Don't Bet on Herbalife -- Enjoy the Show

Herbalife has become battleground for two investors; it's no investment opportunity.

Mar 13, 2014 at 11:08PM
Longview

Positive economic data released on Thursday morning was not enough to keep U.S. stocks in positive territory, as investors reportedly turned their attention back to the Crimean crisis. The benchmark S&P 500 ended the day down 1.2% -- erasing the last of its gains for the year -- while the narrower Dow Jones Industrial Average (DJINDICES:^DJI) fell 1.4%. Meanwhile, shares of Herbalife (NYSE:HLF) came under more pressure one day after it announced it is the subject of an investigation by the Federal Trade Commission, losing 5.1%, for a cumulative two-day loss of 12.4%. The stock may look cheap at less than 10 times next 12 months' earnings-per-share estimate; but you shouldn't fall prey to the allure of "cheap" -- unless you're knowingly looking for a cheap gamble (and I do mean a pure gamble.)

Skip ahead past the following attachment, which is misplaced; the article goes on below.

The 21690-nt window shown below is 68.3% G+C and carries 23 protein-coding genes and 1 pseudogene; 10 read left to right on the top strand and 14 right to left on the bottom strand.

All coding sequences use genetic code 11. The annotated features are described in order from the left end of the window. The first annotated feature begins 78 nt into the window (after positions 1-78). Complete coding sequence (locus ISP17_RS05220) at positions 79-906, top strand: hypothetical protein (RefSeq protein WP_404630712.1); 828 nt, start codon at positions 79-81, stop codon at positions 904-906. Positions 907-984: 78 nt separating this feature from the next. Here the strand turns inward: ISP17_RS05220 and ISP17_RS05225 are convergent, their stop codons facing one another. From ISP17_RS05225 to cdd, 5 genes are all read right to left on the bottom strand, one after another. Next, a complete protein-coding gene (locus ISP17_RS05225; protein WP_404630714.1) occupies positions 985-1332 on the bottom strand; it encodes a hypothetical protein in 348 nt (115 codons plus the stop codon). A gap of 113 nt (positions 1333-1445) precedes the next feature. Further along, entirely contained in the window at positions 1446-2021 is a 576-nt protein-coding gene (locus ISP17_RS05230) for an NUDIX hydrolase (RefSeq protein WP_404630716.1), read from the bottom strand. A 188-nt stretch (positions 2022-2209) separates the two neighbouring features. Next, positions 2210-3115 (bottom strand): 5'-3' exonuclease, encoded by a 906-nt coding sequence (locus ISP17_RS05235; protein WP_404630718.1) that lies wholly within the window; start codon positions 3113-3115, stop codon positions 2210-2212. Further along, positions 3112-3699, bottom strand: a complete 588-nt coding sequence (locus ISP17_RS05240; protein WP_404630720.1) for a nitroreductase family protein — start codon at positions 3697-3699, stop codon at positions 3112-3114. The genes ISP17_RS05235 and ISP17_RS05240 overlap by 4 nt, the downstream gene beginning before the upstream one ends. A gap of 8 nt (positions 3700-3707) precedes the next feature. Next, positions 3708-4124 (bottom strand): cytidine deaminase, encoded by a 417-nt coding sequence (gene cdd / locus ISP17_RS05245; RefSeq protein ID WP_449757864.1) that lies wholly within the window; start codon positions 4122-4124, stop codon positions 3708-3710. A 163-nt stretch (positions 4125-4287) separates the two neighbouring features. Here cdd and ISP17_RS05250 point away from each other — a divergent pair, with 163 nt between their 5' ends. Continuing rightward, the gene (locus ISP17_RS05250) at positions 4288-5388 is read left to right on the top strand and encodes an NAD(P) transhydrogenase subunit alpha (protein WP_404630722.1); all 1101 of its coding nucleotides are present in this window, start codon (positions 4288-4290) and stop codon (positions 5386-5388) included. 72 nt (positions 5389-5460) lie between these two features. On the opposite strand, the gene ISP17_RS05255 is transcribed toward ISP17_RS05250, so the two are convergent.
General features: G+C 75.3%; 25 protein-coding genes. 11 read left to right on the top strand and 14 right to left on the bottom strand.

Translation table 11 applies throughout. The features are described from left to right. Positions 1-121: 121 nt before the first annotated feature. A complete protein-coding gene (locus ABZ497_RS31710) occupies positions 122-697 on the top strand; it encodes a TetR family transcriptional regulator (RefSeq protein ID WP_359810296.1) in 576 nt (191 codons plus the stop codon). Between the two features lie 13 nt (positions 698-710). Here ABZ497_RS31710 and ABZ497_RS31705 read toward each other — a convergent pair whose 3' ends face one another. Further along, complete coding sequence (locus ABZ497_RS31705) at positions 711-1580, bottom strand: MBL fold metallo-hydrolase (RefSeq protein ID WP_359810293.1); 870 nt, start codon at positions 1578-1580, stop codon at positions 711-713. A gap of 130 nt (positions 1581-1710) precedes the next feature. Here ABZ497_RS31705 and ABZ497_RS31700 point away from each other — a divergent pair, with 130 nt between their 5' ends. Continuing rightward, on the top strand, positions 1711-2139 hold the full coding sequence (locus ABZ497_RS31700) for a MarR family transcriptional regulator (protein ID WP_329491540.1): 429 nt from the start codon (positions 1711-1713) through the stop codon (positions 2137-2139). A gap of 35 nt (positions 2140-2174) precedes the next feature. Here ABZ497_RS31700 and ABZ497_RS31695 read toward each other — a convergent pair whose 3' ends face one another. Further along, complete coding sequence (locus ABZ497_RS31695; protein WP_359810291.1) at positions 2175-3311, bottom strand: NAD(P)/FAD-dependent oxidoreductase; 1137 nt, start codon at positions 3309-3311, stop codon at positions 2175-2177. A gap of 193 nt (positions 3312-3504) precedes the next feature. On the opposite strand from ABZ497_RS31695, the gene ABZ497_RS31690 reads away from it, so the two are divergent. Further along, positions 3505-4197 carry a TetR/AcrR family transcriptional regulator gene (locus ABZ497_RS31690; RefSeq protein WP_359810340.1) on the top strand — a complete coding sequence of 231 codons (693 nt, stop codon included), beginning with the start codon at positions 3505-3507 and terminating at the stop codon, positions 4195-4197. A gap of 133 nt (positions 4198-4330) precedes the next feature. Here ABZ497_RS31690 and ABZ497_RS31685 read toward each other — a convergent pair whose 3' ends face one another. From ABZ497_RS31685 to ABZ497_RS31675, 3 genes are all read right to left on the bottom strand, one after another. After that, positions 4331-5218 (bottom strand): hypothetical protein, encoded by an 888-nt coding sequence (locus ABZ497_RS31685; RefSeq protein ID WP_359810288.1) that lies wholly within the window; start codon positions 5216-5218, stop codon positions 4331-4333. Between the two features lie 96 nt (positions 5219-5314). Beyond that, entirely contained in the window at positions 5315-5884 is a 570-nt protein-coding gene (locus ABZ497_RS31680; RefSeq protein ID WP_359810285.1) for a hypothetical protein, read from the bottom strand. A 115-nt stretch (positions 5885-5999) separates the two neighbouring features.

Where Herbalife may not provide investment value per se, it certainly has been a tremendous source of entertainment value as the battleground between two of the most aggressive and vociferous value investors of their respective generations, Bill Ackman of Pershing Square Capital Management and the legendary Carl Icahn. Once all is said and done, and regardless of the outcome, the "Herbalife affair" will be a classic Wall Street tale about huge, opposite-way financial bets and even larger egos. Ackman put on a $1 billion short position in Herbalife's stock, while Icahn is now the company's largest shareholder, with a 17% stake.